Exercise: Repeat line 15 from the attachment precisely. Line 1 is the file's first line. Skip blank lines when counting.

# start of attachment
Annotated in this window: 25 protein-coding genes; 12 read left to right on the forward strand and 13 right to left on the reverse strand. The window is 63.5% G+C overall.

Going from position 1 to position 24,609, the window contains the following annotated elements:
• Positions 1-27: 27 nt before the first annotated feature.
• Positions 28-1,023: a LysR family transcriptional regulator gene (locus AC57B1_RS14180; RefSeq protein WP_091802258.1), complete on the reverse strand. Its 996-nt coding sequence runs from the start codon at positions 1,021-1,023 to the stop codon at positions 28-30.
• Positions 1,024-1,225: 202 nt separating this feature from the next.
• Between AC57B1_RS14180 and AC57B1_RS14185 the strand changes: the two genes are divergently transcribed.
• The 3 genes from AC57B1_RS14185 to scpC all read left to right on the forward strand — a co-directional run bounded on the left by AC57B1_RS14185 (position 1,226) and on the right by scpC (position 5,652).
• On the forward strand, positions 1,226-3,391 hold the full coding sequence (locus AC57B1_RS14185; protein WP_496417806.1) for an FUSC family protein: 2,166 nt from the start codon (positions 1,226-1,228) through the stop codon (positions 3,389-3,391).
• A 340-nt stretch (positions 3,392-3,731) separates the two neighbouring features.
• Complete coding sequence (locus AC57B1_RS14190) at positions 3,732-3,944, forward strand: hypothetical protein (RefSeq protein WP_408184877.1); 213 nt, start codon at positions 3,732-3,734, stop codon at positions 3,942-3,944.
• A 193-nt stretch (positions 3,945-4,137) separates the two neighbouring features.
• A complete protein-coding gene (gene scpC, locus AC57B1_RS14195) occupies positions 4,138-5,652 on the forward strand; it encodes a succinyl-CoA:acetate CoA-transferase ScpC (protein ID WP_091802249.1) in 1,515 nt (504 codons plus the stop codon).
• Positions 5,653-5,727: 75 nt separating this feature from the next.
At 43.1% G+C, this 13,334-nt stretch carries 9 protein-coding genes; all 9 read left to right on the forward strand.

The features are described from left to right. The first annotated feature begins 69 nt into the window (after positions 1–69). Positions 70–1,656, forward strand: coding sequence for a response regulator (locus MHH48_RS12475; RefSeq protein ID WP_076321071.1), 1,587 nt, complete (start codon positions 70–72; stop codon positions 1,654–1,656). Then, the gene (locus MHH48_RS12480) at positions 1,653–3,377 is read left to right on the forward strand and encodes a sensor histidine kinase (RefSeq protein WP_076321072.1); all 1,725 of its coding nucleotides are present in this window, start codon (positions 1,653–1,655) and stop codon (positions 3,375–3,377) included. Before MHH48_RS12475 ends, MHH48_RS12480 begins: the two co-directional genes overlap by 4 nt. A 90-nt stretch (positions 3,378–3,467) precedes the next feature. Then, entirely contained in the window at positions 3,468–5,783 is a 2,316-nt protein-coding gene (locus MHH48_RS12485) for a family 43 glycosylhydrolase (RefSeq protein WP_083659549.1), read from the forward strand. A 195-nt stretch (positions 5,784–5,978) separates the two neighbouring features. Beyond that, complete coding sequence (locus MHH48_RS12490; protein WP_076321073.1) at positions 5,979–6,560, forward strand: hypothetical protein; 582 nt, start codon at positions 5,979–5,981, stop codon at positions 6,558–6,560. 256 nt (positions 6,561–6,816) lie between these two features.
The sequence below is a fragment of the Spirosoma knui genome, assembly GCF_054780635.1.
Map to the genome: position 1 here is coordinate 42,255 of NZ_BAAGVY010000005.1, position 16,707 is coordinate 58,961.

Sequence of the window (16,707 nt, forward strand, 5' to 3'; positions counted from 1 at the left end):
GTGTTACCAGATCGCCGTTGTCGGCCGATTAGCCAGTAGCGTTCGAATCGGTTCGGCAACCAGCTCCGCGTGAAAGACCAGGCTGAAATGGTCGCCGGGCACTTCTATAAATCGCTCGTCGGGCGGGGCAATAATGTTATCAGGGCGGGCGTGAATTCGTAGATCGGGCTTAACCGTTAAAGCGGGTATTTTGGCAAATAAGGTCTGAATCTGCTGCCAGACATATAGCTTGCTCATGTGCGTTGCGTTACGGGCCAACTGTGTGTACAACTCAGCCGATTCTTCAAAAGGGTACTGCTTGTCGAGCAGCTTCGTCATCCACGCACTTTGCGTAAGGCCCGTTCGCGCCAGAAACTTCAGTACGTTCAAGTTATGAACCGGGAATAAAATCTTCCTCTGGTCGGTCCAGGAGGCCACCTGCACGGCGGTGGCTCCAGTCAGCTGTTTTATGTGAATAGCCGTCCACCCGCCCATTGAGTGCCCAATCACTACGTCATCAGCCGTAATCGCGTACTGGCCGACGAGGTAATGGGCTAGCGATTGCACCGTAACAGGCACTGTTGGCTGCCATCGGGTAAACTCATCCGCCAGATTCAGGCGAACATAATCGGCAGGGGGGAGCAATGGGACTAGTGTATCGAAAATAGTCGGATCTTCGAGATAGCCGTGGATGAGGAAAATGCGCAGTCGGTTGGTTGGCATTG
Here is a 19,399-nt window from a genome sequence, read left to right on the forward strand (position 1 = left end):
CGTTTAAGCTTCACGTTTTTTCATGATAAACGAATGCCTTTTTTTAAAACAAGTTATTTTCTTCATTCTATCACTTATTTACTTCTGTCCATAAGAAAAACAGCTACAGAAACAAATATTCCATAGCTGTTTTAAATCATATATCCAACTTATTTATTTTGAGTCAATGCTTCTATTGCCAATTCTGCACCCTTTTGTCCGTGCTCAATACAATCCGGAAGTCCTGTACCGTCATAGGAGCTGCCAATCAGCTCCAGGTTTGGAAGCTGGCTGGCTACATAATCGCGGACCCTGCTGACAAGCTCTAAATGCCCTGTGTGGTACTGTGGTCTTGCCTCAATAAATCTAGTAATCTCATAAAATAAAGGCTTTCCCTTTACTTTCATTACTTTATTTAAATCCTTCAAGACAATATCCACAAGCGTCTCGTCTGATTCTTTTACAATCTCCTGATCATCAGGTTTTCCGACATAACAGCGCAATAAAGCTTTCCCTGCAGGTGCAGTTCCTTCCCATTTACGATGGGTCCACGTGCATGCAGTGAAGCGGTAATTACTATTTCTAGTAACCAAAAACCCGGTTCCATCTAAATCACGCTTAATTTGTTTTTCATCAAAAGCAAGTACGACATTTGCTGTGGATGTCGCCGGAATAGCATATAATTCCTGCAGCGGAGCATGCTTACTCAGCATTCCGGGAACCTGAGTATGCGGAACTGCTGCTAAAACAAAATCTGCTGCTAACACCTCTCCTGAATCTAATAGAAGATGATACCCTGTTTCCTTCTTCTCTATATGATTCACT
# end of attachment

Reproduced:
The features are described from left to right. The first annotated feature begins 69 nt into the window (after positions 1–69). Positions 70–1,656, forward strand: coding sequence for a response regulator (locus MHH48_RS12475; RefSeq protein ID WP_076321071.1), 1,587 nt, complete (start codon positions 70–72; stop codon positions 1,654–1,656). Then, the gene (locus MHH48_RS12480) at positions 1,653–3,377 is read left to right on the forward strand and encodes a sensor histidine kinase (RefSeq protein WP_076321072.1); all 1,725 of its coding nucleotides are present in this window, start codon (positions 1,653–1,655) and stop codon (positions 3,375–3,377) included. Before MHH48_RS12475 ends, MHH48_RS12480 begins: the two co-directional genes overlap by 4 nt. A 90-nt stretch (positions 3,378–3,467) precedes the next feature. Then, entirely contained in the window at positions 3,468–5,783 is a 2,316-nt protein-coding gene (locus MHH48_RS12485) for a family 43 glycosylhydrolase (RefSeq protein WP_083659549.1), read from the forward strand. A 195-nt stretch (positions 5,784–5,978) separates the two neighbouring features. Beyond that, complete coding sequence (locus MHH48_RS12490; protein WP_076321073.1) at positions 5,979–6,560, forward strand: hypothetical protein; 582 nt, start codon at positions 5,979–5,981, stop codon at positions 6,558–6,560. 256 nt (positions 6,561–6,816) lie between these two features.